Though not widely celebrated today in the American Church, the feast of Candlemas is a longstanding part of the Church’s rich liturgical tradition. Candlemas, or the Presentation of the Lord, occurs 40 days after Christmas day and commemorates Mary’s visitation to the temple in Jerusalem (recounted in chapter 2 of Luke’s Gospel) in fulfillment of the Mosaic law’s prescriptions for new mothers and firstborn children. This winter the Lumen Christi Institute partnered with Calvert House Catholic Center to host a Mass for Candlemas and the symposium “Sacred Music in Context and Practice.”

The Mass and symposium honored the memory of Fr. Willard Jabusch (1930 – 2018), former chaplain of Calvert House and priest of the Archdiocese of Chicago.

Thomas Levergood, executive director of the Lumen Christi Institute, recalled Jabusch’s influence on Lumen Christi’s early years.

“Fr. Jabusch help initiate the formation of the Lumen Christi Institute during his tenure as chaplain when he asked Catholic scholars to figure out how the Church could ‘do something intellectual’ on campus and present the Catholic tradition of faith and culture in its full integrity,” Levergood said. “His consistent support of the Lumen Christi Institute was essential to its existence and early success.”

Fr. Peter Funk, OSB—a graduate of the University of Chicago and prior of Bridgeport’s Monastery of the Holy Cross—led a chanted liturgical procession from the atrium of Swift Hall, home of the university’s Divinity School, into nearby Bond Chapel, where he celebrated Mass. Candles were lit for the procession and the Mass; this tradition originated in the early Church on account of Simeon’s proclamation during the presentation in the temple that the newborn Jesus would be “a light to reveal [God] to the nations” (Lk 2:32).

The procession and Mass were chanted by Schola Antiqua of Chicago, a professional vocal ensemble dedicated to western liturgical chant and polyphonic music before the year 1600 and, since 2008, artists-in-residence of the Lumen Christi Institute.

The symposium followed a post-Mass breakfast in Swift Hall’s Common Room and drew 80 audience members to hear the thoughts of scholars and practitioners of sacred music. Michael Anderson, Associate Professor of Musicology at the University of Rochester’s Eastman School of Music and director of Schola Antiqua, introduced the speakers and moderated the discussion. First to speak was Margot Fassler, the Keough-Hesburgh Director of the Program of Sacred Music and Professor of Musicology and Ethnomusicology at the University of Notre Dame. Fassler displayed images of medieval celebrations of Candlemas and explained the historical roots and iconography of the feast.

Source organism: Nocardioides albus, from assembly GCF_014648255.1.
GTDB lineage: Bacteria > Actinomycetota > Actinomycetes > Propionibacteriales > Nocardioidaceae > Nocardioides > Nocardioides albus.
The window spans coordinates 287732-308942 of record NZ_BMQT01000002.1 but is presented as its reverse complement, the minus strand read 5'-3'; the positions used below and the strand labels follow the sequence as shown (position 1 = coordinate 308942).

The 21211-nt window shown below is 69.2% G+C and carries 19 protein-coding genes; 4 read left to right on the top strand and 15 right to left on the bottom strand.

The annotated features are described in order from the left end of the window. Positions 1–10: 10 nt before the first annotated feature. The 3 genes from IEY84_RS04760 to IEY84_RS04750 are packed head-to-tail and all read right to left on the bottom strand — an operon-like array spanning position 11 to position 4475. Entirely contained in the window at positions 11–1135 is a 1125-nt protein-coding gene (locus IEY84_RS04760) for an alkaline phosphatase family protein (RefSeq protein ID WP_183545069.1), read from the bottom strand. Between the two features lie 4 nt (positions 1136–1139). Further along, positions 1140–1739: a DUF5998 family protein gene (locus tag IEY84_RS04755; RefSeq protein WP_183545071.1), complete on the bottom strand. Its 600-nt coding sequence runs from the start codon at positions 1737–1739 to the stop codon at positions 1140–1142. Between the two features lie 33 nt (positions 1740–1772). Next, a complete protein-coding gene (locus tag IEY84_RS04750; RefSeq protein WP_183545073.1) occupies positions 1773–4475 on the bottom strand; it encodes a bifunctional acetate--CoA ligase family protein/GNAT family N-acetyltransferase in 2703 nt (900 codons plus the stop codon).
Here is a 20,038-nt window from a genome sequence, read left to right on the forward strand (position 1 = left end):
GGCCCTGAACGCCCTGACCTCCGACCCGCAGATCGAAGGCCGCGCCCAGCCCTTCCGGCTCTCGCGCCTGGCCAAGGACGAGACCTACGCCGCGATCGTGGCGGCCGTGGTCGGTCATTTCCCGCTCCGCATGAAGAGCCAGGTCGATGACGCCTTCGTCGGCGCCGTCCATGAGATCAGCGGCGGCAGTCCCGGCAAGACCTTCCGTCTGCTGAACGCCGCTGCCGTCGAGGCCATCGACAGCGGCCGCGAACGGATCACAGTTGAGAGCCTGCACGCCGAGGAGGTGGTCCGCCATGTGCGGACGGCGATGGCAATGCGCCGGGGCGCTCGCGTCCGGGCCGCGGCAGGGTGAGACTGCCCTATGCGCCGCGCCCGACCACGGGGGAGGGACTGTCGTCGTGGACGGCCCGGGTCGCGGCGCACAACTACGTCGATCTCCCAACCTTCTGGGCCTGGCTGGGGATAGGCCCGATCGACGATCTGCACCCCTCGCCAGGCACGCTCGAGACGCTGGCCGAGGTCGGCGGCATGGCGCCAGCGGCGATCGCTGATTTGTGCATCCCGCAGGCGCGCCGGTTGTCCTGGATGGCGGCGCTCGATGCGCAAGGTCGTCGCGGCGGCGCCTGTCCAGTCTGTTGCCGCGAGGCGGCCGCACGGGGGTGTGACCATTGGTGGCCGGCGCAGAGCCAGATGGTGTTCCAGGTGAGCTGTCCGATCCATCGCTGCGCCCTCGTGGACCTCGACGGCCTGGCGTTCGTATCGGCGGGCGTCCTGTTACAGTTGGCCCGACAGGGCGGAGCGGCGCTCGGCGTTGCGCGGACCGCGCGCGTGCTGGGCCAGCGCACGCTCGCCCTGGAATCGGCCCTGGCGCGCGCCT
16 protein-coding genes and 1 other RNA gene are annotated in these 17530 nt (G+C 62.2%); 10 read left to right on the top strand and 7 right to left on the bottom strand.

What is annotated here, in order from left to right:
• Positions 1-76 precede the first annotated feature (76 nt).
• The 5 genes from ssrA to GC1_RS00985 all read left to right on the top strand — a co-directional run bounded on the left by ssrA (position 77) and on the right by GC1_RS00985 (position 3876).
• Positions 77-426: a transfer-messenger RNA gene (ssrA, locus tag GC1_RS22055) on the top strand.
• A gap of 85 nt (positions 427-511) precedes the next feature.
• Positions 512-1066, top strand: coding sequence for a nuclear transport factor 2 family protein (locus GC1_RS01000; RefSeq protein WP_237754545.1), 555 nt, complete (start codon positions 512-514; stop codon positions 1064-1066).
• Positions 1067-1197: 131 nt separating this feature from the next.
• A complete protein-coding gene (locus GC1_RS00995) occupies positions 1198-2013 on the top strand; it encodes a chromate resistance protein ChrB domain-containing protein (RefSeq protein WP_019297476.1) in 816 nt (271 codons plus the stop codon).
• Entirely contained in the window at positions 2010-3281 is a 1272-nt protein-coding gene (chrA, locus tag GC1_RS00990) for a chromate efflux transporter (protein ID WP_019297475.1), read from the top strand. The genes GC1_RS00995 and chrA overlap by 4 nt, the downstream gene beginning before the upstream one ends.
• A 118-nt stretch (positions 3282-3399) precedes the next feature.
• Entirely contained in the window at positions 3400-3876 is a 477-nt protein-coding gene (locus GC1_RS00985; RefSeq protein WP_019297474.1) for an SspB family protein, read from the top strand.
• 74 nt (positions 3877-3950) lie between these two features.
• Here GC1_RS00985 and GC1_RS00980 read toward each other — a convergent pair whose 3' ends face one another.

Next to speak was Robert Kendrick, the William Colvin Professor in Music, Romance Languages and Literatures, and the College at the University of Chicago. Kendrick discussed devotional meanings of the feast and explained the chants sung by Schola Antiqua during the Mass that morning.

Peter Jeffery, the Michael P. Grace Chair in Medieval Studies and Professor of Musicology and Ethnomusicology at the University of Notre Dame, spoke about how Notre Dame’s sacred music program prepares its students for lives in ministry in light of the Church’s history of sacred music.

Finally, Fr. Funk discussed the role of sacred music in modern practice from his monastic perspective and his experience of the sacred through music.

Video, audio, and photos of the symposium are available at the event webpage.